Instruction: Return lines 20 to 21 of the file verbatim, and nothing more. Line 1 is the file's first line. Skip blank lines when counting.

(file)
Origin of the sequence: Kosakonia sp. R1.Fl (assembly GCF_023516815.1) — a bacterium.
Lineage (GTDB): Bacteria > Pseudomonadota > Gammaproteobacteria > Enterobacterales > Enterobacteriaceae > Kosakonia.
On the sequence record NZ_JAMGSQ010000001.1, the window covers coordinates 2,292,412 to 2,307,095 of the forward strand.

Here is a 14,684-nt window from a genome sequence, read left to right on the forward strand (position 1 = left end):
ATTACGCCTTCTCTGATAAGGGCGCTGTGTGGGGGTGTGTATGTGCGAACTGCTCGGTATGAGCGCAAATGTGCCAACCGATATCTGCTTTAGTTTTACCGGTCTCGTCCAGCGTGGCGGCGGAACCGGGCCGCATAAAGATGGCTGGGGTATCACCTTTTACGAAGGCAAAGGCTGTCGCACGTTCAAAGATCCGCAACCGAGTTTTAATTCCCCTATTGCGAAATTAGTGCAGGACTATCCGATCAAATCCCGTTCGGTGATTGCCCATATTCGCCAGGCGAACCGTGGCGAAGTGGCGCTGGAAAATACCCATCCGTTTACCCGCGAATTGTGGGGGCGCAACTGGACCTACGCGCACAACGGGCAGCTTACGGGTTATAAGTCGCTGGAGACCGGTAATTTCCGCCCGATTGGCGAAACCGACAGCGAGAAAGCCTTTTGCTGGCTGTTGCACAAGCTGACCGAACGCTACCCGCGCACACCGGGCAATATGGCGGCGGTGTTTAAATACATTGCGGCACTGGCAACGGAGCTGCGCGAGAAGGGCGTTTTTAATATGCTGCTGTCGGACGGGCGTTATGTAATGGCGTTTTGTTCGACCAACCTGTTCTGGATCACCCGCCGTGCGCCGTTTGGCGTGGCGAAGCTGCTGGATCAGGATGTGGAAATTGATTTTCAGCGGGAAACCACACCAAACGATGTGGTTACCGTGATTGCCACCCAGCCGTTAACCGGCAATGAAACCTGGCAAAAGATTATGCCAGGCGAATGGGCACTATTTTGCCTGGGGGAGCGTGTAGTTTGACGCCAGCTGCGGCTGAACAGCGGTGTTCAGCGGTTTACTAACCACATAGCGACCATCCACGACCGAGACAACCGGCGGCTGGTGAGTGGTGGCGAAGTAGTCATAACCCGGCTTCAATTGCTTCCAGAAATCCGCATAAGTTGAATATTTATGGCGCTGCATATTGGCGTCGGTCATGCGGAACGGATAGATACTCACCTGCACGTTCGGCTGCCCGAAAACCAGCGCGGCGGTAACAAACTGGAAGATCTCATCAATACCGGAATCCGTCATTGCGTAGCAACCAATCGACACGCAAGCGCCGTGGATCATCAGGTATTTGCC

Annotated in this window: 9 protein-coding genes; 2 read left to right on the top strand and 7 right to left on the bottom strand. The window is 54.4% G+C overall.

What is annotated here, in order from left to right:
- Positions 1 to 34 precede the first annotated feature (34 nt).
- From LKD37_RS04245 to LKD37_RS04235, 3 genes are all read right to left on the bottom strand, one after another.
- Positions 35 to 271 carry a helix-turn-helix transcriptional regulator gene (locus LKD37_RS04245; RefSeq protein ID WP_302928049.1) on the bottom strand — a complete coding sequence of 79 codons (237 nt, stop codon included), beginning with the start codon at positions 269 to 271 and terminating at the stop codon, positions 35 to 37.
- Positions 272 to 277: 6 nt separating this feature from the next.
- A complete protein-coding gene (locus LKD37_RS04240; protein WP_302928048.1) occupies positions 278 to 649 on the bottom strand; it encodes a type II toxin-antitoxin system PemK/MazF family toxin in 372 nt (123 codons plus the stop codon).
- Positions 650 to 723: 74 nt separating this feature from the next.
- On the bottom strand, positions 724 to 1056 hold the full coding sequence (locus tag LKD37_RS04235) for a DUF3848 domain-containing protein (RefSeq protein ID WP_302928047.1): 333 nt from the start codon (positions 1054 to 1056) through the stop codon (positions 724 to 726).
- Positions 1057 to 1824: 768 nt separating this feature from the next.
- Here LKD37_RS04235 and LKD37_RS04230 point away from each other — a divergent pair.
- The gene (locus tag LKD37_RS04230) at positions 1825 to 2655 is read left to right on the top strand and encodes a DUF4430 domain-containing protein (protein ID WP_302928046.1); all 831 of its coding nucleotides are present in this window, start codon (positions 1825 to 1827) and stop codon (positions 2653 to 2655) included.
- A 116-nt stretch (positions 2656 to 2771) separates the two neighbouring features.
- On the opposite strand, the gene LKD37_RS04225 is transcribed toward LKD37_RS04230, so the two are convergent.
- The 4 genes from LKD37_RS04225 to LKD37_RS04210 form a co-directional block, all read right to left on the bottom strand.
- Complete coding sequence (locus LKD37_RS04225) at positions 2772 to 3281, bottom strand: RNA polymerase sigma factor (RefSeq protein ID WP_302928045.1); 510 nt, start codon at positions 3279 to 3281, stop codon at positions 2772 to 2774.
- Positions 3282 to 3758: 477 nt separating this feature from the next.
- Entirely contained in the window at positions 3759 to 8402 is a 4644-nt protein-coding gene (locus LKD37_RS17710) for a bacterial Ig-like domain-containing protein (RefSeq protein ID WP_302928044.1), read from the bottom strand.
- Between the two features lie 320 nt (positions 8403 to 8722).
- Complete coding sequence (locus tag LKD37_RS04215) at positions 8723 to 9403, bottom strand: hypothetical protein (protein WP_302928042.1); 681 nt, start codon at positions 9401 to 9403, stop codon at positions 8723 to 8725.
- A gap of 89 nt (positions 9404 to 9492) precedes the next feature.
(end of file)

- The 4 genes from LKD37_RS04225 to LKD37_RS04210 form a co-directional block, all read right to left on the bottom strand.
- Complete coding sequence (locus LKD37_RS04225) at positions 2772 to 3281, bottom strand: RNA polymerase sigma factor (RefSeq protein ID WP_302928045.1); 510 nt, start codon at positions 3279 to 3281, stop codon at positions 2772 to 2774.